An anniversary celebrated through advocacy
Rotarians around the world celebrate the organization’s 108th Anniversary by building political support for polio eradication
26 February 2013 – Every year in recent times, Rotary International has celebrated their anniversary on 23 February by lighting up world-famous landmarks… but not this year.
With polio case numbers at the lowest levels ever seen, this year is different. And as such, Rotary is using a different strategy to build support for polio eradication, reflecting the momentousness of the current opportunity to end polio. This time around, with the Global Vaccine Summit and the launch of the new polio eradication strategic plan just around the corner, Rotarians are inviting their political representatives to local club meetings in the days surrounding the Anniversary and encouraging them to give polio eradication efforts their full political and financial support.
The highlight of the week so far has been the Rotary Peace Conference, held in Vancouver, Canada, on Saturday. The event celebrated the way the Canadian Government and Canadian Rotarians have successfully worked together to achieve great progress in the battle against polio – and included the announcement of more than CA$4.5 million in additional funding for polio eradication through the Pennies for Polio Initiative.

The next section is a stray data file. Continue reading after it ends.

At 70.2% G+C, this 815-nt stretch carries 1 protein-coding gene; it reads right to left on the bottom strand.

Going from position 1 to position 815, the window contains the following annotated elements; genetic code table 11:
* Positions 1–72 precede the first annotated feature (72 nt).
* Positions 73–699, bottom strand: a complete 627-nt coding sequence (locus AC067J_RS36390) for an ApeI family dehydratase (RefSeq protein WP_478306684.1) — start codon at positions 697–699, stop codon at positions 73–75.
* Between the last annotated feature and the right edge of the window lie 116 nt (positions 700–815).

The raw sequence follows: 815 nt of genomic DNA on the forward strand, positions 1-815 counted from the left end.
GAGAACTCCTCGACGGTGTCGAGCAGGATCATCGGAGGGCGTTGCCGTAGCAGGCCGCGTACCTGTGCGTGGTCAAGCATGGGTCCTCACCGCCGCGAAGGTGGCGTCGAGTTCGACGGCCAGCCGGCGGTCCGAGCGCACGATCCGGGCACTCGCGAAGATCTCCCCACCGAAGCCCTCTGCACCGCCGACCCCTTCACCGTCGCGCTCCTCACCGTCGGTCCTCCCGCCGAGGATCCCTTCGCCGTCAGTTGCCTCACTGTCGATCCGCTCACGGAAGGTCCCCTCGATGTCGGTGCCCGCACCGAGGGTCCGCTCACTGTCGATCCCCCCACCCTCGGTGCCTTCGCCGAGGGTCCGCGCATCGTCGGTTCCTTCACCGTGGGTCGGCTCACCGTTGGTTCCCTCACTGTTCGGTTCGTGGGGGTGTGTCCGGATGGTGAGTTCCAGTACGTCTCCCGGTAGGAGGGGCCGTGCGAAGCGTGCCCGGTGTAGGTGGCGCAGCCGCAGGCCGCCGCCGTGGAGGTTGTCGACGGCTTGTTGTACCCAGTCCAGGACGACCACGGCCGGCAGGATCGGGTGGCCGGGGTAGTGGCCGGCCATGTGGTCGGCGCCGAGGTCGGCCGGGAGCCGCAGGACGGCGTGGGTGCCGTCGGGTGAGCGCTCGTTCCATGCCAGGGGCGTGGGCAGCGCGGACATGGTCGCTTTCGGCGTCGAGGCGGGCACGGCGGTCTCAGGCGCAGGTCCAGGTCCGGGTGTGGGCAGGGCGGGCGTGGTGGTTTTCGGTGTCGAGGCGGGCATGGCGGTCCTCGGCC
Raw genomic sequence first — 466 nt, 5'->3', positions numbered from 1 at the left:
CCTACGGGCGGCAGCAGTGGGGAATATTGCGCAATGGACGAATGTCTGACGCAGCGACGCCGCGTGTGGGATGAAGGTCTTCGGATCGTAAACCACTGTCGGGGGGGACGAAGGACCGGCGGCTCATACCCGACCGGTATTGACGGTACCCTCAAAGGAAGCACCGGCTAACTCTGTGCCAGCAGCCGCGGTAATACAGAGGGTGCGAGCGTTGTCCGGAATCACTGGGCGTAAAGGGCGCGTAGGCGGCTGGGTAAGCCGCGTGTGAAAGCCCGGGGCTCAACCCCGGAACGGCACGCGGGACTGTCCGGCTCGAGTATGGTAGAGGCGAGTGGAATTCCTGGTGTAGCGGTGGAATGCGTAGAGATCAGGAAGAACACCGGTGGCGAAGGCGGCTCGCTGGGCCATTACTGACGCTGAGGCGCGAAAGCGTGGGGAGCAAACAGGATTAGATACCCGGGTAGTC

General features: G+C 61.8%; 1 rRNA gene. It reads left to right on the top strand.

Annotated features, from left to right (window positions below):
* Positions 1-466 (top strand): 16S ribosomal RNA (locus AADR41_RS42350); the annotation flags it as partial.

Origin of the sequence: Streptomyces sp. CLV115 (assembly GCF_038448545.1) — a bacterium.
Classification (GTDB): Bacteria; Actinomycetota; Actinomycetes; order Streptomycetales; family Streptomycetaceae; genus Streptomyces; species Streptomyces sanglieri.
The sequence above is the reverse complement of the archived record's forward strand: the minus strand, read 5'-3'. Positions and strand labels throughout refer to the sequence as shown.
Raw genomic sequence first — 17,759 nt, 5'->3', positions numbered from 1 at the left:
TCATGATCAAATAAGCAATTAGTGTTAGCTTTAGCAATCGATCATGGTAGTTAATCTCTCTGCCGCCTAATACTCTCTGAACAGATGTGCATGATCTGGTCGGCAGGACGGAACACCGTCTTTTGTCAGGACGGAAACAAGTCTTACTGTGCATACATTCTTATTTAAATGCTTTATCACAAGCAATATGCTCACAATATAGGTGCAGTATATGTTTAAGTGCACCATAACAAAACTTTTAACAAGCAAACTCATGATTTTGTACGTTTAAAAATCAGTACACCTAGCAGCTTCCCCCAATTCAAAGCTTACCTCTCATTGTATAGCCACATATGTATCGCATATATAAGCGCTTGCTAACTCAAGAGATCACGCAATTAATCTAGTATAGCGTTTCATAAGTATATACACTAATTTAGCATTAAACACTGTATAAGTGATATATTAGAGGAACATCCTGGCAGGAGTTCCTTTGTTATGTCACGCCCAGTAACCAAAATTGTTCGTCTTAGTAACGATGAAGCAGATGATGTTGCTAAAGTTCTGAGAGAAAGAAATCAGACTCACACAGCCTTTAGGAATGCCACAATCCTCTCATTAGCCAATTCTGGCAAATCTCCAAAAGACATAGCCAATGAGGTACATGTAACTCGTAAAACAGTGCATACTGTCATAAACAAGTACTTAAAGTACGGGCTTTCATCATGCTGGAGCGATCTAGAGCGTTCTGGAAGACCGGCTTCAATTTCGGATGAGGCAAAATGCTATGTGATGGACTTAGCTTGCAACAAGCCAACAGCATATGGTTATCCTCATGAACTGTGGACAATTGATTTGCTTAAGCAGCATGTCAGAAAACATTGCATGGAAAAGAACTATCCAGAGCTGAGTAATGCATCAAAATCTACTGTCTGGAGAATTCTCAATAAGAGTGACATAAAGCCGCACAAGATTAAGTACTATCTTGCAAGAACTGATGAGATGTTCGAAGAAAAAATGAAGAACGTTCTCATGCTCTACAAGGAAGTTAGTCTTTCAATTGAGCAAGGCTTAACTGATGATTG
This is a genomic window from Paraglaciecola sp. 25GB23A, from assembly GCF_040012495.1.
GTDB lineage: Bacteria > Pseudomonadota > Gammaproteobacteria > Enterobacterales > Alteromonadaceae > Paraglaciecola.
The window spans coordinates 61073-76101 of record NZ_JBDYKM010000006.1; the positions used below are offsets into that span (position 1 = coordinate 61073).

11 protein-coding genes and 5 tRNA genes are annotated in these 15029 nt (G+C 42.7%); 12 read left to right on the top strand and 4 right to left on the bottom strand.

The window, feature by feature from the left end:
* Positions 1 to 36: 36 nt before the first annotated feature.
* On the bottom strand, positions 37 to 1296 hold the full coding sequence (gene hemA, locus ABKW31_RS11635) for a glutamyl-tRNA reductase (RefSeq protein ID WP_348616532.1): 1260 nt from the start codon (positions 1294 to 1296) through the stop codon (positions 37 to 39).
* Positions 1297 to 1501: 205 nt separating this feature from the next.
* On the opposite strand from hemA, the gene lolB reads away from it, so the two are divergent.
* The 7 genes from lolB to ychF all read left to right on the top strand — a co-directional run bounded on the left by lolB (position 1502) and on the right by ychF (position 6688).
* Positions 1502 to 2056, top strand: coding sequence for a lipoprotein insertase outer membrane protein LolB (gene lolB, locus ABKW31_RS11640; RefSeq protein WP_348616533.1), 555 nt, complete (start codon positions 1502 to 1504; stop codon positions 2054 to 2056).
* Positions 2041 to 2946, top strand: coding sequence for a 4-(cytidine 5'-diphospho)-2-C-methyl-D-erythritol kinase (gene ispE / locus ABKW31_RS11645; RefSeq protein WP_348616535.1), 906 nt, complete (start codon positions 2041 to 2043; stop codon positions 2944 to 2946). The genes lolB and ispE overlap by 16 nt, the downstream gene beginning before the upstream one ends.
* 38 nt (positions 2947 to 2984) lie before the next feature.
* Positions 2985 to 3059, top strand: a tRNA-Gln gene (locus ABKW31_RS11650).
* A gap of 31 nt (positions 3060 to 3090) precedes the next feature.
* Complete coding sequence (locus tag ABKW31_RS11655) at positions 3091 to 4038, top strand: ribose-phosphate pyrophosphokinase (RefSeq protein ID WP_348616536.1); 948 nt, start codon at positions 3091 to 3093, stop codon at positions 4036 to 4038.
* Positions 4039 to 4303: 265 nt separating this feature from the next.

But while Rotarians have been focused on building political support, they have not forgotten the need to simultaneously build public support for polio eradication. This Saturday also saw the release of a special “best of” cut of their World’s Biggest Commercial, featuring a selection of images from some of the more than 8,000 people who have shown their support for polio eradication by uploading a photo of themselves making the “this close” sign – because the world is “this close” to ending polio.
Rotary was the first organisation who dared to take on the challenge of making the dream of a world without polio a reality. Since 1985, they have spearheaded efforts to vaccinate children across the developing world, and their 1.2 million members have raised more than US$1 billion for polio eradication efforts.